The power of ‘maybe not’

Our client was faced with a dilemma. Two of its best salespeople had an idea for a new business. But the idea was terrible … The thinking behind the new concept was jumbled, confused and incoherent. The plan could not possibly work. But the two budding entrepreneurs had absolute faith in their idea, so had presented management with an ultimatum – either they backed the new launch or the two would leave and set it up themselves as a new business. Management did not want to lose the pair, so commissioned us to see if there might be some scope to find a viable business concept buried within the rambling business plan.

We managed to pull something together, but such a small opportunity that it failed to spark any enthusiasm among either management or the two salespeople. So the two left in a huff and set the business up anyway, along the lines of their original outline plan. It failed before its launch through lack of interest among their potential customers. Just as management had predicted. The two are now back at their sales desks at the company.

The venture was hopeless because of their sales mindset. As salesmen they were used to countering the ‘negative thinking’ of other people in order to secure the sale. They had a positive, ‘can do’ attitude, and they were sure they could make this work despite the doubts expressed by others. They saw every problem as an opportunity, when in this case the problems were … problems. The resilience to someone else’s doubts and reservations, which could be an advantage in a sales situation, became a fatal disadvantage when it came to assessing the viability of the new business. There was a critical faculty missing and so the pair were quite incapable of assessing the risks objectively. What could be a strength in a salesperson became a handicap in a business development environment. I am just saying that it is not always about the ‘power of yes’.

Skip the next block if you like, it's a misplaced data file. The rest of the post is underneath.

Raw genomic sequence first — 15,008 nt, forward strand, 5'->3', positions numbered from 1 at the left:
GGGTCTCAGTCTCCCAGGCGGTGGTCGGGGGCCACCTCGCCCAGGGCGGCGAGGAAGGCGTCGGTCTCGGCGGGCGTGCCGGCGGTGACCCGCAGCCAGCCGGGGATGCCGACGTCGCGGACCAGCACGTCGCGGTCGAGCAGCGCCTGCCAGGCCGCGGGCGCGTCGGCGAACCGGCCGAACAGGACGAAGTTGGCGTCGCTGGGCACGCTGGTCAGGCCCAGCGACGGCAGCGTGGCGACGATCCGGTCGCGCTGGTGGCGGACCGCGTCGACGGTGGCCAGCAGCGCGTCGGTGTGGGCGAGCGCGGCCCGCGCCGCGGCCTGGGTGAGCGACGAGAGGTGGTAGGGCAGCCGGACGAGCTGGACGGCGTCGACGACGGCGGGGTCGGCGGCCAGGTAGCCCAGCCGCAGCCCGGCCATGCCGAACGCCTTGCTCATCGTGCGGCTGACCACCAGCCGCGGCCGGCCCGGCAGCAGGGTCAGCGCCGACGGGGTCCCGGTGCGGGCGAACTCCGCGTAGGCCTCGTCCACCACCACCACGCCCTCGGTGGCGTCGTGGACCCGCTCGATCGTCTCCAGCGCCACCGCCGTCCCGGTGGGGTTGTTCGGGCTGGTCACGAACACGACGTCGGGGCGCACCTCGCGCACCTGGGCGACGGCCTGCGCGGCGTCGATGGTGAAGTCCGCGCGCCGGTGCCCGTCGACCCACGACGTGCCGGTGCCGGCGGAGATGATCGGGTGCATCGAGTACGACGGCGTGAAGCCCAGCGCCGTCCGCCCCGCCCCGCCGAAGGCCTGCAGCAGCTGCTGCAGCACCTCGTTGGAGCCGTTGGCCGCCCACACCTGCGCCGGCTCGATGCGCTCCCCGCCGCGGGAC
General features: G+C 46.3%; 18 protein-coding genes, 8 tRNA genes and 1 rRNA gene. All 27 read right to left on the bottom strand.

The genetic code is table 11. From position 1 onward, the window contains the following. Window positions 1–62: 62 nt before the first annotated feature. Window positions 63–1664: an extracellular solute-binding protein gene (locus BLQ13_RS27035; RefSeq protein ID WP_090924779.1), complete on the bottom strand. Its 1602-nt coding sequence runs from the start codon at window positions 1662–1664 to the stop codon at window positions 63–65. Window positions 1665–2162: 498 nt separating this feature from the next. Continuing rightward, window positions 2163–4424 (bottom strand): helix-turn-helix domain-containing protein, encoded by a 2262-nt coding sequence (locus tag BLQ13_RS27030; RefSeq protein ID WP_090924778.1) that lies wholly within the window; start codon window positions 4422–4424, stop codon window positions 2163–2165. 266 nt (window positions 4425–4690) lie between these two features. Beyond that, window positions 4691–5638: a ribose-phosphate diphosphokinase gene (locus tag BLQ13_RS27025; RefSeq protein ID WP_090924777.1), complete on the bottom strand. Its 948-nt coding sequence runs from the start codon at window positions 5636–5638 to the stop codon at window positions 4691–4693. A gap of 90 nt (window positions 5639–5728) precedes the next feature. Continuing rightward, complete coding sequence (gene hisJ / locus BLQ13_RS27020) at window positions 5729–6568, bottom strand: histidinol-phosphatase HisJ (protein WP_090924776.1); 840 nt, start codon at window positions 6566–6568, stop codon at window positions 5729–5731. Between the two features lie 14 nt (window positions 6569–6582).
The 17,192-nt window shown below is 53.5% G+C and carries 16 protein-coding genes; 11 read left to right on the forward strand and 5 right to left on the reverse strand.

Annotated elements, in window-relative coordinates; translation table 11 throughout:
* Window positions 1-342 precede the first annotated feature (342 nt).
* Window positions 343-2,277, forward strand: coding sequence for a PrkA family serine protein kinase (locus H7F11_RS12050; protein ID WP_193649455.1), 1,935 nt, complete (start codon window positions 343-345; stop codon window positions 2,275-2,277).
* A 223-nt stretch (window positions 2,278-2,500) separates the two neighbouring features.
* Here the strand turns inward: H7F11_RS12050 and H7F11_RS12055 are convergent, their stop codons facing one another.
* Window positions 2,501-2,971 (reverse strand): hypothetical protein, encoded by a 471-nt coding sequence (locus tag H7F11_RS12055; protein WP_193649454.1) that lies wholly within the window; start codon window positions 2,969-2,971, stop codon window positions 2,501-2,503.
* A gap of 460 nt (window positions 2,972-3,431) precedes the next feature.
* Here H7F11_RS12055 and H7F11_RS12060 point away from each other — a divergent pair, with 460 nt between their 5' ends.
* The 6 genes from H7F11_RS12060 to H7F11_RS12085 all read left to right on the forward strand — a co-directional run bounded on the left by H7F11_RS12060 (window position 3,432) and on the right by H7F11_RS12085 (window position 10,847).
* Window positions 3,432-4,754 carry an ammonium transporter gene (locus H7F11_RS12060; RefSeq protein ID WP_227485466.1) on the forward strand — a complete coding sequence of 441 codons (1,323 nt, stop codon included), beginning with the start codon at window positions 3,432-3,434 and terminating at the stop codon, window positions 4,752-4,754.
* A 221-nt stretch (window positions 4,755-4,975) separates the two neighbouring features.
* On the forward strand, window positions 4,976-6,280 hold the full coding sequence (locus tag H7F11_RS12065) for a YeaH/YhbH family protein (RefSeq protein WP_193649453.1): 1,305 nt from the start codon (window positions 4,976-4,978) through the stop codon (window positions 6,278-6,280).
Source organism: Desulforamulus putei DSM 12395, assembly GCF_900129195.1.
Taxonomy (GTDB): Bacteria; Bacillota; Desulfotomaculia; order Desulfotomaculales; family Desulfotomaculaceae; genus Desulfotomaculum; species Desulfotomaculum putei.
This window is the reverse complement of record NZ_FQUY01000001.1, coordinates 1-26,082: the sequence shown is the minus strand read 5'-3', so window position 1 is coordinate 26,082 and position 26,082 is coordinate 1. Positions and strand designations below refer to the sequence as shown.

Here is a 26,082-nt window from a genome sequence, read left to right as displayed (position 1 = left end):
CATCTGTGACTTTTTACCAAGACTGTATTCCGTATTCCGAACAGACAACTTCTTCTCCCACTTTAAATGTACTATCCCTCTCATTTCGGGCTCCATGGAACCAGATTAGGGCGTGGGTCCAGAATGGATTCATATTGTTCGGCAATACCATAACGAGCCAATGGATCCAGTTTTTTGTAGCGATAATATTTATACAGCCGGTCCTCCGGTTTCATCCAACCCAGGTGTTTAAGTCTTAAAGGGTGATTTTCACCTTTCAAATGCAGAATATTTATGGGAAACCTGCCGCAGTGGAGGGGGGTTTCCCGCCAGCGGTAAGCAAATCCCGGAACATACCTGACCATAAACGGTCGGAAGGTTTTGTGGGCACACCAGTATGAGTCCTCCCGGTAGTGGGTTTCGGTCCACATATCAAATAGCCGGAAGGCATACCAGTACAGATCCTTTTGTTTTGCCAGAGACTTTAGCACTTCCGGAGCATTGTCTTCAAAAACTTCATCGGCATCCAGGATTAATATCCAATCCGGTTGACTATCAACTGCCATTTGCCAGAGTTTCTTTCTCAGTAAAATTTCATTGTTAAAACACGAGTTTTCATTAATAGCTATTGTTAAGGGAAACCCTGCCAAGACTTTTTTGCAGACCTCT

– end –


Published by Peter Runkel. Not an introvert nor an HSP … but neurotic, in fact. Reluctant business consultant. Lives life in PowerPoint.

Published by Peter Runkel

Being quite reserved, I have always been interested in those people at the other end of the spectrum - the ones with an unswerving self-belief, sometimes apparently quite out of proportion to their abilities. I wanted to be like them - their lives seemed so much easier by comparison. Now, having thought about it, I’m not so sure I do. I think they have also got it wrong, just in the equal and opposite way. And it's actually about finding some sort of balance.

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